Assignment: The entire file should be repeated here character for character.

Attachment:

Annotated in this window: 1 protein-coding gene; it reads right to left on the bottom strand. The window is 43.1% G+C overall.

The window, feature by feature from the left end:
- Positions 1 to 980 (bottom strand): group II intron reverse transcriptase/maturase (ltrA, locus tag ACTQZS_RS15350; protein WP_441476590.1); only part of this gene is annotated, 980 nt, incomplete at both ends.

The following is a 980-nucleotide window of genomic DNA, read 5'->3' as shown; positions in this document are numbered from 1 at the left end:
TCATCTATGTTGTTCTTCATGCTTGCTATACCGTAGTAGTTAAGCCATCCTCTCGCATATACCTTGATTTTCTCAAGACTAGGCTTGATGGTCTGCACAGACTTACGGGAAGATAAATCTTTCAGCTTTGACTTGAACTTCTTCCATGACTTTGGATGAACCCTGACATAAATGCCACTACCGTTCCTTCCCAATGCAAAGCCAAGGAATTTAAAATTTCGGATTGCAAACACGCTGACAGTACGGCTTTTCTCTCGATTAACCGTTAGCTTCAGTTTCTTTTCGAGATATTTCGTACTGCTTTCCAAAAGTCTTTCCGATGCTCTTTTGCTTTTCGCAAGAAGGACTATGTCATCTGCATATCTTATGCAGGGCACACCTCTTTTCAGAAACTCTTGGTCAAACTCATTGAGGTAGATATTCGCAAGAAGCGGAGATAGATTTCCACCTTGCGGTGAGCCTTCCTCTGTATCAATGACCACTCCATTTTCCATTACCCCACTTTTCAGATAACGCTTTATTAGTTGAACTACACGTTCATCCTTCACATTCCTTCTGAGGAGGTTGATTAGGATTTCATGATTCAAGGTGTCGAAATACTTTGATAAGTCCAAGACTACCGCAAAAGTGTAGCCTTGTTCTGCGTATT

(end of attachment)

Annotated in this window: 1 protein-coding gene; it reads right to left on the bottom strand. The window is 43.1% G+C overall.

The window, feature by feature from the left end:
- Positions 1 to 980 (bottom strand): group II intron reverse transcriptase/maturase (ltrA, locus tag ACTQZS_RS15350; protein WP_441476590.1); only part of this gene is annotated, 980 nt, incomplete at both ends.

The following is a 980-nucleotide window of genomic DNA, read 5'->3' as shown; positions in this document are numbered from 1 at the left end:
TCATCTATGTTGTTCTTCATGCTTGCTATACCGTAGTAGTTAAGCCATCCTCTCGCATATACCTTGATTTTCTCAAGACTAGGCTTGATGGTCTGCACAGACTTACGGGAAGATAAATCTTTCAGCTTTGACTTGAACTTCTTCCATGACTTTGGATGAACCCTGACATAAATGCCACTACCGTTCCTTCCCAATGCAAAGCCAAGGAATTTAAAATTTCGGATTGCAAACACGCTGACAGTACGGCTTTTCTCTCGATTAACCGTTAGCTTCAGTTTCTTTTCGAGATATTTCGTACTGCTTTCCAAAAGTCTTTCCGATGCTCTTTTGCTTTTCGCAAGAAGGACTATGTCATCTGCATATCTTATGCAGGGCACACCTCTTTTCAGAAACTCTTGGTCAAACTCATTGAGGTAGATATTCGCAAGAAGCGGAGATAGATTTCCACCTTGCGGTGAGCCTTCCTCTGTATCAATGACCACTCCATTTTCCATTACCCCACTTTTCAGATAACGCTTTATTAGTTGAACTACACGTTCATCCTTCACATTCCTTCTGAGGAGGTTGATTAGGATTTCATGATTCAAGGTGTCGAAATACTTTGATAAGTCCAAGACTACCGCAAAAGTGTAGCCTTGTTCTGCGTATT